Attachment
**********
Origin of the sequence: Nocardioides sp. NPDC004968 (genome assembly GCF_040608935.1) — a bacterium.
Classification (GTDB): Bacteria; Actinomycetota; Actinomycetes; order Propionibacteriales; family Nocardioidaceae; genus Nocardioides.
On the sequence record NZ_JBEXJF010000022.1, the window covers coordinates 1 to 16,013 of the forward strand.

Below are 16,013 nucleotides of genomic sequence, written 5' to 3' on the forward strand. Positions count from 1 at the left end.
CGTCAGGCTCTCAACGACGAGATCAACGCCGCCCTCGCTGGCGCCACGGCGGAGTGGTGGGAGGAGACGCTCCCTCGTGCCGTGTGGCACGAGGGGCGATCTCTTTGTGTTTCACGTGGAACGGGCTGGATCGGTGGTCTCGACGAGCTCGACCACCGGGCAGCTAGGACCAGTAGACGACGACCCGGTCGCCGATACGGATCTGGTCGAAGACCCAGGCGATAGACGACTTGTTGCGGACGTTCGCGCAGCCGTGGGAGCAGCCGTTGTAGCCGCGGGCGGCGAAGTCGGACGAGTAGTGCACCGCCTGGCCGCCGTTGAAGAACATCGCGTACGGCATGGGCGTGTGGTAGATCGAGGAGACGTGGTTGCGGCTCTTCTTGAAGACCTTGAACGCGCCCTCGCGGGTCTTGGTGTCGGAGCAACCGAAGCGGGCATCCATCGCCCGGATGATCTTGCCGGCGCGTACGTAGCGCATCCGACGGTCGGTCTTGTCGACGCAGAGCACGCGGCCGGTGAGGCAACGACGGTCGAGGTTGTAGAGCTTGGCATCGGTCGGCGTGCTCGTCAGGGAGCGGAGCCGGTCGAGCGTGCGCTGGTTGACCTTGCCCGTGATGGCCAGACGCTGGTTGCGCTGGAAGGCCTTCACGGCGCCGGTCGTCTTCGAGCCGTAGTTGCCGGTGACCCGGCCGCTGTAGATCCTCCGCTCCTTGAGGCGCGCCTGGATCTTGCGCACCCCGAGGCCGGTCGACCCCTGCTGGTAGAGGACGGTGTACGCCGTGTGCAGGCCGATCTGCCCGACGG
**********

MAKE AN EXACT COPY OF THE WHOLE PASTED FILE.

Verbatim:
Origin of the sequence: Nocardioides sp. NPDC004968 (genome assembly GCF_040608935.1) — a bacterium.
Classification (GTDB): Bacteria; Actinomycetota; Actinomycetes; order Propionibacteriales; family Nocardioidaceae; genus Nocardioides.
On the sequence record NZ_JBEXJF010000022.1, the window covers coordinates 1 to 16,013 of the forward strand.

Below are 16,013 nucleotides of genomic sequence, written 5' to 3' on the forward strand. Positions count from 1 at the left end.
CGTCAGGCTCTCAACGACGAGATCAACGCCGCCCTCGCTGGCGCCACGGCGGAGTGGTGGGAGGAGACGCTCCCTCGTGCCGTGTGGCACGAGGGGCGATCTCTTTGTGTTTCACGTGGAACGGGCTGGATCGGTGGTCTCGACGAGCTCGACCACCGGGCAGCTAGGACCAGTAGACGACGACCCGGTCGCCGATACGGATCTGGTCGAAGACCCAGGCGATAGACGACTTGTTGCGGACGTTCGCGCAGCCGTGGGAGCAGCCGTTGTAGCCGCGGGCGGCGAAGTCGGACGAGTAGTGCACCGCCTGGCCGCCGTTGAAGAACATCGCGTACGGCATGGGCGTGTGGTAGATCGAGGAGACGTGGTTGCGGCTCTTCTTGAAGACCTTGAACGCGCCCTCGCGGGTCTTGGTGTCGGAGCAACCGAAGCGGGCATCCATCGCCCGGATGATCTTGCCGGCGCGTACGTAGCGCATCCGACGGTCGGTCTTGTCGACGCAGAGCACGCGGCCGGTGAGGCAACGACGGTCGAGGTTGTAGAGCTTGGCATCGGTCGGCGTGCTCGTCAGGGAGCGGAGCCGGTCGAGCGTGCGCTGGTTGACCTTGCCCGTGATGGCCAGACGCTGGTTGCGCTGGAAGGCCTTCACGGCGCCGGTCGTCTTCGAGCCGTAGTTGCCGGTGACCCGGCCGCTGTAGATCCTCCGCTCCTTGAGGCGCGCCTGGATCTTGCGCACCCCGAGGCCGGTCGACCCCTGCTGGTAGAGGACGGTGTACGCCGTGTGCAGGCCGATCTGCCCGACGG